Tramore was deserted this morning as the high tide greeted the day.
I was more determined than ever to see it this morning having met a very dear friend yesterday who is now feeling old age creep up upon her. She was once very like me ~ an early riser, a sea baby, a sports fanatic, dog lover and a great walker.
She was looking well but confided in me that the thing she misses most about ageing is not having the energy, balance and mobility that she once had to savour the delights of Tramore which is her natural habitat.
The longing and memories in her eyes were etched in my mind as I walked along the beach bewitched by every single wave that hesitated ever so momentarily before breaking into a white foamy smile.
Happy November All and thanks to everyone who took part, in whatever way, in The Festival of Bridges which took over Social Bridge for the last few weeks. It was a great experience and I’ve come to meet all sorts of new people through it, which is brilliant.
Today has been like an interlude between finishing a book that you’ve loved and looking at the pile of books that are waiting to be read and which hold promise.
The day started very early indeed as the dogs were restless with the Halloween fireworks and the like. As a result I ended up being up before dawn and got to see the sunrise.
While out walking, I was thinking about the concept of the new normal which is so dominant these days. It tends to be used a lot in the context of grief and how we have to come to terms with ‘the new normal’ but it is also used in relation to lots of aspects of life.
It’s a notion that has long grated with me and I wasn’t able to put my finger precisely on why until today.
Basically, I think that the notion of normal is very much a social construct that we build to give ourselves a sense of security. But really, our lives are changing all the time in a whole host of ways.
Trying to come to terms with a ‘new normal’ seems to me to be as futile as puppy Stan chasing birds on the beach. He runs and runs and they soar up into the sky and leave him looking stunned and frustrated every time. Sometimes, he even loses sight of what he’s doing and races into the sea after a gull that takes off over the ocean as soon it it spots him on the rampage.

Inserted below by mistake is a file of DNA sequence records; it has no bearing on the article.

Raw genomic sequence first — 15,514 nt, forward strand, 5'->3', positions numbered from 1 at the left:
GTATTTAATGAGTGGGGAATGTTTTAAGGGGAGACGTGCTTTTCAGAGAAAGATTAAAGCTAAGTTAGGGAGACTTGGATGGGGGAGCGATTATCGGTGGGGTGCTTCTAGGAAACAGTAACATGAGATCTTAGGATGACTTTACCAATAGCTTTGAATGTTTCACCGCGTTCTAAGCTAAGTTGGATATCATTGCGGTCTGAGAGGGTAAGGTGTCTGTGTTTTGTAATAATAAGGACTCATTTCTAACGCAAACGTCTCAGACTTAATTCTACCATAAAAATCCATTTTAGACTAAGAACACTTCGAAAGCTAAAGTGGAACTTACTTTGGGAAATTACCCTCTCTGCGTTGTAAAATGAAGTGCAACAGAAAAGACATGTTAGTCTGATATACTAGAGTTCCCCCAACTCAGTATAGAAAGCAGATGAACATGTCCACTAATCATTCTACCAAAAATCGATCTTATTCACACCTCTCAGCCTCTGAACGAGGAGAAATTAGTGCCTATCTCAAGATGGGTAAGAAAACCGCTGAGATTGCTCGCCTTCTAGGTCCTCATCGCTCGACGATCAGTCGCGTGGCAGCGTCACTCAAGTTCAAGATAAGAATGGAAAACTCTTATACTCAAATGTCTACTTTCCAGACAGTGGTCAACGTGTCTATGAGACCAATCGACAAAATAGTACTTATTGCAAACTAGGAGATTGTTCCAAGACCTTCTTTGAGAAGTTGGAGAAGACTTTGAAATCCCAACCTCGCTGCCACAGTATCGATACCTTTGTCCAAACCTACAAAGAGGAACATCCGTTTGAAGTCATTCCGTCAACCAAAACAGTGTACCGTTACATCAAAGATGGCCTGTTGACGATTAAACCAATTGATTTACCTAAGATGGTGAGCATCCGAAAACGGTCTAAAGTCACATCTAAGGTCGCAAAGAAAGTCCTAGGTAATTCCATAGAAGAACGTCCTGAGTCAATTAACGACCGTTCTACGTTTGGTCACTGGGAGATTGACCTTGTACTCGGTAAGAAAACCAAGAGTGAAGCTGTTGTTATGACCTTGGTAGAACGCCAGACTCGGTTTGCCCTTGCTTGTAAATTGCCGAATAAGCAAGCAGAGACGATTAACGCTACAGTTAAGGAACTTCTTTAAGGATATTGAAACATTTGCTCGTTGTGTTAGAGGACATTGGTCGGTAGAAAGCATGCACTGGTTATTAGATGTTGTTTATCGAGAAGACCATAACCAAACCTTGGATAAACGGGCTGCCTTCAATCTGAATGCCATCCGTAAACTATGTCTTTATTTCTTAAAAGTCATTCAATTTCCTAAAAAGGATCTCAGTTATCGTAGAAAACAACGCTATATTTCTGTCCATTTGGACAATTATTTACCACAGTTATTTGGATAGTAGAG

Why not think of life as ever-changing moments which are there for us to experience, learn from, endure, enjoy?
There sun will never rise on November 1, 2014 again. It was a magical time here on the coast of Co. Waterford ~ an energetic awakening to the importance of seizing the moment.
What’s your feel about the concept of the new normal, especially in the context of coping with grief?
When I was out in Mount Congreve Garden last Saturday, I stood at this spot for a long time, listening to the birds and the swish of the soft breeze as it kissed its way through the woodland. The smell of the wild garlic was so potent and evocative. The soothing sight of white on green was a tapestry of Spring ~ and was all about soft growth and the significance of light.
Achievement isn’t all about rushing around but it is about seeing and seizing opportunities in what may be unexpected places.
Stradbally Cove tends to be the end-point for many of my jaunts along the Copper Coast here in Co. Waterford. I thought I was alone there last Monday when I was seizing what felt like the first day of Summer.
But a horse and rider were soaking up, and creating, the atmosphere of a place which always fills me with a deep sense of gratitude for the endless possibilities that nature provides.
Somehow, it felt wrong to disturb their peace. Theirs was a solitude that was obviously precious ~ one of those captured moments that sustains the soul.